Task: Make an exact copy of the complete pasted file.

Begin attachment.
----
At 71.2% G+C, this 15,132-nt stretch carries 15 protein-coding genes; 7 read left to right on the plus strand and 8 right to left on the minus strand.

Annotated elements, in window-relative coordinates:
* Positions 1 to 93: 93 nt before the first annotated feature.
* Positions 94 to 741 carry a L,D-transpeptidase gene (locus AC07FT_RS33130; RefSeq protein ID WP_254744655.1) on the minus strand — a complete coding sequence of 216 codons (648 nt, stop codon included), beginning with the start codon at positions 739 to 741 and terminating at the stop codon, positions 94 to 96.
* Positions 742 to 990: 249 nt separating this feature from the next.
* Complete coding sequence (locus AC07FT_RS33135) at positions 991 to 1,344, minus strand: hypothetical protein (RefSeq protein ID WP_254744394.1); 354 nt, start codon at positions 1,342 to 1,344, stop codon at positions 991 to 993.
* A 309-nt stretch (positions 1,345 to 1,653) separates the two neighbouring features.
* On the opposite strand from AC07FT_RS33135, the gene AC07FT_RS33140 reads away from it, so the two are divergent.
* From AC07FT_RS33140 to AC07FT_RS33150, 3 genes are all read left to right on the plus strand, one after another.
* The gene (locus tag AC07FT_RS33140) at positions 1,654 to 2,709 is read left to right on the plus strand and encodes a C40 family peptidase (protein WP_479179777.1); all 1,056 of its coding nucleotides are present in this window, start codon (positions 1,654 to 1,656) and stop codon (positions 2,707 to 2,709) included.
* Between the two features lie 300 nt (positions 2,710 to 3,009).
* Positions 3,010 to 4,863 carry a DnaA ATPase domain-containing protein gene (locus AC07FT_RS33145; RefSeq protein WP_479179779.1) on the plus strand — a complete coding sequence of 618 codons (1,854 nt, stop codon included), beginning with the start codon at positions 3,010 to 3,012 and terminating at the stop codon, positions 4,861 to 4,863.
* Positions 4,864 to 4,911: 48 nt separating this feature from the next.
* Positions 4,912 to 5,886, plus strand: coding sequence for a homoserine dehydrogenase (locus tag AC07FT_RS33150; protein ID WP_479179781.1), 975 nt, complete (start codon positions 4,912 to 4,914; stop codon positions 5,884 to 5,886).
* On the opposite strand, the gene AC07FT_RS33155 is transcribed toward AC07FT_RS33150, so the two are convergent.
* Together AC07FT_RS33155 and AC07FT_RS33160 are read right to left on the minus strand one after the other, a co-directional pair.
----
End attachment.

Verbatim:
At 71.2% G+C, this 15,132-nt stretch carries 15 protein-coding genes; 7 read left to right on the plus strand and 8 right to left on the minus strand.

Annotated elements, in window-relative coordinates:
* Positions 1 to 93: 93 nt before the first annotated feature.
* Positions 94 to 741 carry a L,D-transpeptidase gene (locus AC07FT_RS33130; RefSeq protein ID WP_254744655.1) on the minus strand — a complete coding sequence of 216 codons (648 nt, stop codon included), beginning with the start codon at positions 739 to 741 and terminating at the stop codon, positions 94 to 96.
* Positions 742 to 990: 249 nt separating this feature from the next.
* Complete coding sequence (locus AC07FT_RS33135) at positions 991 to 1,344, minus strand: hypothetical protein (RefSeq protein ID WP_254744394.1); 354 nt, start codon at positions 1,342 to 1,344, stop codon at positions 991 to 993.
* A 309-nt stretch (positions 1,345 to 1,653) separates the two neighbouring features.
* On the opposite strand from AC07FT_RS33135, the gene AC07FT_RS33140 reads away from it, so the two are divergent.
* From AC07FT_RS33140 to AC07FT_RS33150, 3 genes are all read left to right on the plus strand, one after another.
* The gene (locus tag AC07FT_RS33140) at positions 1,654 to 2,709 is read left to right on the plus strand and encodes a C40 family peptidase (protein WP_479179777.1); all 1,056 of its coding nucleotides are present in this window, start codon (positions 1,654 to 1,656) and stop codon (positions 2,707 to 2,709) included.
* Between the two features lie 300 nt (positions 2,710 to 3,009).
* Positions 3,010 to 4,863 carry a DnaA ATPase domain-containing protein gene (locus AC07FT_RS33145; RefSeq protein WP_479179779.1) on the plus strand — a complete coding sequence of 618 codons (1,854 nt, stop codon included), beginning with the start codon at positions 3,010 to 3,012 and terminating at the stop codon, positions 4,861 to 4,863.
* Positions 4,864 to 4,911: 48 nt separating this feature from the next.
* Positions 4,912 to 5,886, plus strand: coding sequence for a homoserine dehydrogenase (locus tag AC07FT_RS33150; protein ID WP_479179781.1), 975 nt, complete (start codon positions 4,912 to 4,914; stop codon positions 5,884 to 5,886).
* On the opposite strand, the gene AC07FT_RS33155 is transcribed toward AC07FT_RS33150, so the two are convergent.
* Together AC07FT_RS33155 and AC07FT_RS33160 are read right to left on the minus strand one after the other, a co-directional pair.